Federal prosecutors have charged an Iranian national with plotting to assassinate John Bolton, Donald Trump’s former national security adviser, on US soil.

The US Department of Justice said it believed 45-year-old Shahram Poursafi, a member of Iran’s elite Revolutionary Guards who also goes by the name Mehdi Rezayi, had attempted to arrange a “murder for hire” targeting Bolton in retaliation for the death of Qassem Soleimani, a top IRGC commander, in January 2020.

“Iran’s Islamic Revolutionary Guard Corps, through the defendant, tried to hatch a brazen plot: assassinate a former US official on US soil in retaliation for US actions,” said Matthew Graves, US attorney for the District of Columbia.

Iran vowed to avenge Soleimani’s death after former US president Trump ordered a drone strike that killed one of the Islamic republic’s most powerful and revered commanders near Baghdad airport in 2020. Bolton was not working for the administration at the time of Soleimani’s death; he had been fired in September 2019 after his hawkish position on Iran and North Korea led to clashes with Trump.

The assassination of Soleimani, who was head of the Quds Force, the wing of the guards responsible for overseas operations, pushed the adversaries to the brink of war. Tehran initially responded by firing missiles at two bases hosting US soldiers in Iraq. No American troops were killed in the attack.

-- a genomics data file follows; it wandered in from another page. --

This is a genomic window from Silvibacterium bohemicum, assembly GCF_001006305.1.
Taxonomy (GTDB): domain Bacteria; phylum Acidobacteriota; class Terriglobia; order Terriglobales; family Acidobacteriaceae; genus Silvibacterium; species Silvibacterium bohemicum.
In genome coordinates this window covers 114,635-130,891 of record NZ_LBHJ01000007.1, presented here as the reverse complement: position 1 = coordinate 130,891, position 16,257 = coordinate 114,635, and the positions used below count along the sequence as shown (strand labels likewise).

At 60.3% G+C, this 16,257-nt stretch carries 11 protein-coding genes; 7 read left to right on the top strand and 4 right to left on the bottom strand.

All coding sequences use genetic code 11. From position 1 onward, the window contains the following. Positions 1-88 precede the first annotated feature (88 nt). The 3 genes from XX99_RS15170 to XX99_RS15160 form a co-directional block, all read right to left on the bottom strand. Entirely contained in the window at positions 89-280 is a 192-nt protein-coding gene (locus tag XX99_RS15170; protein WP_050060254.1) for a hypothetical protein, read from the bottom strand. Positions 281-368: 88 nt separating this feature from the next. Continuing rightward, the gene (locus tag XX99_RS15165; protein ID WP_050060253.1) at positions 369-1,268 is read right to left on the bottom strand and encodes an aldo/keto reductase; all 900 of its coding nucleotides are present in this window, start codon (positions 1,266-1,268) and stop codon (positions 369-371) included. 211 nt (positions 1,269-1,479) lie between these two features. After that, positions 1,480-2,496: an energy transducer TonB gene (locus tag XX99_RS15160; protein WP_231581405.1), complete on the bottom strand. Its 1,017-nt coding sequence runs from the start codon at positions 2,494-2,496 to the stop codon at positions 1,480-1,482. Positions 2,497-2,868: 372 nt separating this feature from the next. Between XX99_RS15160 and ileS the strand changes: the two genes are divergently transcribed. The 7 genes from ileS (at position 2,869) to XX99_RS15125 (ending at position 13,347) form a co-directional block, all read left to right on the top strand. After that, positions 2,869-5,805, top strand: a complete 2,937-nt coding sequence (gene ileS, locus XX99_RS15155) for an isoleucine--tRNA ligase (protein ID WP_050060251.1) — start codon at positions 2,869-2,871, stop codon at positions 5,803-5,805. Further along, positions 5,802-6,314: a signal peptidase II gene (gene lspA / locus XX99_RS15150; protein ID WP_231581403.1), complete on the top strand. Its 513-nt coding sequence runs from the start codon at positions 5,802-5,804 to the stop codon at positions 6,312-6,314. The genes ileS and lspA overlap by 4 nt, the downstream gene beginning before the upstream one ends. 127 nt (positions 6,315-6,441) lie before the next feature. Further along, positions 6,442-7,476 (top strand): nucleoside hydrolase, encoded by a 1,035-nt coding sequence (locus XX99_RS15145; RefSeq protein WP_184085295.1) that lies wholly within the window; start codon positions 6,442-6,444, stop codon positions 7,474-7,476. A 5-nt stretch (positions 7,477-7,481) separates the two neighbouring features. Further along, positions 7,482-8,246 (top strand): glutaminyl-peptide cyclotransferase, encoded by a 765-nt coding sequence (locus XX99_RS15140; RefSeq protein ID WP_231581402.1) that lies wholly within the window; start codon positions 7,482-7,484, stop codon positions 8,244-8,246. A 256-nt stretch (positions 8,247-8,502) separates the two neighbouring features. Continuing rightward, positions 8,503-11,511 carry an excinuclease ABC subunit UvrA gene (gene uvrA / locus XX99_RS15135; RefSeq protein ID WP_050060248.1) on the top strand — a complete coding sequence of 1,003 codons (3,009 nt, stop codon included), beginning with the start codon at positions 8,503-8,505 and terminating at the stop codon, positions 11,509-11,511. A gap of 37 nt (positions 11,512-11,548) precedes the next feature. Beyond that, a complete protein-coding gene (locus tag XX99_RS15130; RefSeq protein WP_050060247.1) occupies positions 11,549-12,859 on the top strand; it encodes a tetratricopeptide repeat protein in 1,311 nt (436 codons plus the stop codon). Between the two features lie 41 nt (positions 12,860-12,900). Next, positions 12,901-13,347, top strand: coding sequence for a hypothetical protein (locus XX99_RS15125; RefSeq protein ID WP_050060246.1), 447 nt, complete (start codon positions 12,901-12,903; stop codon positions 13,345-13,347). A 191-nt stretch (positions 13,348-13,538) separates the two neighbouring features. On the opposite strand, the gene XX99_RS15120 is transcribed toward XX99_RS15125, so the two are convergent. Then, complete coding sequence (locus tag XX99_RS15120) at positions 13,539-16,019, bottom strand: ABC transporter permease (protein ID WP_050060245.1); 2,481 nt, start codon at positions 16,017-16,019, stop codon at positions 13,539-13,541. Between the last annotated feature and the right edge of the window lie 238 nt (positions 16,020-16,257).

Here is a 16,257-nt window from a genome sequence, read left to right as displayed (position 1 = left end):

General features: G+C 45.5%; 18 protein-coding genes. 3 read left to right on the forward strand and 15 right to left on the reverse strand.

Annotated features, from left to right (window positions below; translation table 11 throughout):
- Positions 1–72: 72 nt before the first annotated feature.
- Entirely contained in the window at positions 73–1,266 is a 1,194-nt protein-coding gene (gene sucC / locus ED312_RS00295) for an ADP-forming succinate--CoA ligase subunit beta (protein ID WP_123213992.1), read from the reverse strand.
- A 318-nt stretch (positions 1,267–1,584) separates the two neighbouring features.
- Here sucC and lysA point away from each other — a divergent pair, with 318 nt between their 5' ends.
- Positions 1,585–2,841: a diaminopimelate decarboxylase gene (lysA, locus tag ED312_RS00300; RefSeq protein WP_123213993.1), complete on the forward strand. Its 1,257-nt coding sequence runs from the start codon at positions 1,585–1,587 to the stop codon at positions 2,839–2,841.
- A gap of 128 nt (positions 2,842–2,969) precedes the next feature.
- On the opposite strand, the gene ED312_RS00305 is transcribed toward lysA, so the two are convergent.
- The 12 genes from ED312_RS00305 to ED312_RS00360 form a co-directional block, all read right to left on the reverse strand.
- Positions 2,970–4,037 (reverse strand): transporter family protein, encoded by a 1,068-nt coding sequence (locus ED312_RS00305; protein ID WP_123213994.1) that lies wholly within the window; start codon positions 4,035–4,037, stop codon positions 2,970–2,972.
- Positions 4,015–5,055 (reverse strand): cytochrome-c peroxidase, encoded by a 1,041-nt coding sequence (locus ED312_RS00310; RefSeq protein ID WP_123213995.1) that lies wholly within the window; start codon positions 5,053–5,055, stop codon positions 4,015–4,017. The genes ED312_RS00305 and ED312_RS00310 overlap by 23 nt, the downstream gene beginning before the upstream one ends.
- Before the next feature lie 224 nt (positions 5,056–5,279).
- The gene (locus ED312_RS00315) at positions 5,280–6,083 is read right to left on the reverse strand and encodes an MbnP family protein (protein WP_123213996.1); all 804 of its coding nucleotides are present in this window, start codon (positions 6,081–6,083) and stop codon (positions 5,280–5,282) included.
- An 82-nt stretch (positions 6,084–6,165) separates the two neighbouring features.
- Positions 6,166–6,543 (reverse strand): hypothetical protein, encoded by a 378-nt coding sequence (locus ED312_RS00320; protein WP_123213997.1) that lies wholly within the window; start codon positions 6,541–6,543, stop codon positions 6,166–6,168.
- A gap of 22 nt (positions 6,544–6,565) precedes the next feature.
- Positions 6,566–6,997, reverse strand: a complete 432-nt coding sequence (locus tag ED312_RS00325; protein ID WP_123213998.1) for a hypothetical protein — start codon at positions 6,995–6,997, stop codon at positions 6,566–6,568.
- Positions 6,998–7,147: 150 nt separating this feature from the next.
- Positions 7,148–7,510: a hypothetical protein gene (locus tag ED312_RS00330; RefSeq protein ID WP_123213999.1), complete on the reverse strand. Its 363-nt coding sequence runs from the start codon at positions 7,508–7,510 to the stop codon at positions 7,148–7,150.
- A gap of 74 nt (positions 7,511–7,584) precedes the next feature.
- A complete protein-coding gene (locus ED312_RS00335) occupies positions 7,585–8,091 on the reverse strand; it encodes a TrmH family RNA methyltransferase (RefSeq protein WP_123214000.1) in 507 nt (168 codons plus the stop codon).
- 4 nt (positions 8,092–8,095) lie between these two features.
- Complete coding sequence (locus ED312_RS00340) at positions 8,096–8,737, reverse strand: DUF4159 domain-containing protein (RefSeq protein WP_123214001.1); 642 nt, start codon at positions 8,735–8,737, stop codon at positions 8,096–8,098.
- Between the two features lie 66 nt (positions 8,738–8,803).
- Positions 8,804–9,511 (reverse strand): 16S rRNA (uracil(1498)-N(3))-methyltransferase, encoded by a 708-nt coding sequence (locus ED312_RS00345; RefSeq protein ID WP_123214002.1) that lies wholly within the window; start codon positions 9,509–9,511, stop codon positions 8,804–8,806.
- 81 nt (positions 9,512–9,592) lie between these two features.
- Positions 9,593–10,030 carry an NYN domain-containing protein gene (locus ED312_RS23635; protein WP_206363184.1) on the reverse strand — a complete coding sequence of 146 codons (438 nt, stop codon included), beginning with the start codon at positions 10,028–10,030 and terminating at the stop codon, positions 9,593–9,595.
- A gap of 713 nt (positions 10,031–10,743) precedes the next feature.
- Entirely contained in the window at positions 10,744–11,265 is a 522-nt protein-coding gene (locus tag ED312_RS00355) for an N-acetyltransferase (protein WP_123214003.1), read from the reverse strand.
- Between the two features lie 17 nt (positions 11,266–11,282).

According to court documents, Poursafi attempted to organise the assassination via an encrypted messaging application, after contacting a US resident online and asking if he could take photographs of Bolton for a book he was writing. In November 2021, that individual put Poursafi in touch with a second person, to whom he offered first $250,000 and eventually $300,000 to “eliminate” the former national security adviser.

Over the course of several months, Poursafi repeatedly pressured the individual to carry out the attack, sending them updates on Bolton’s whereabouts as well as photographs of clear plastic bags filled with US dollars — the implied payment, according to prosecutors. Should the individual fail to complete the job, Poursafi’s “group” would be angry, he warned.

Should he be convicted, Poursafi could face up to 15 years imprisonment for “attempting to provide material support to a transnational murder plot” and 10 years imprisonment “for the use of interstate commercial facilities in the commission of murder-for-hire”. US authorities said Poursafi was at large outside the country.

“The justice department has the solemn duty to defend our citizens from hostile governments who seek to hurt or kill them,” said Matthew Olsen, assistant attorney-general in the justice department’s national security division. “This is not the first time we have uncovered Iranian plots to exact revenge against individuals on US soil and we will work tirelessly to expose and disrupt every one of these efforts.”

Bolton, who served as national security adviser for about 18 months, in a statement thanked the justice department for bringing the case and the FBI “for its diligence in discovering and tracking the Iranian regime’s criminal threat to American citizens”.

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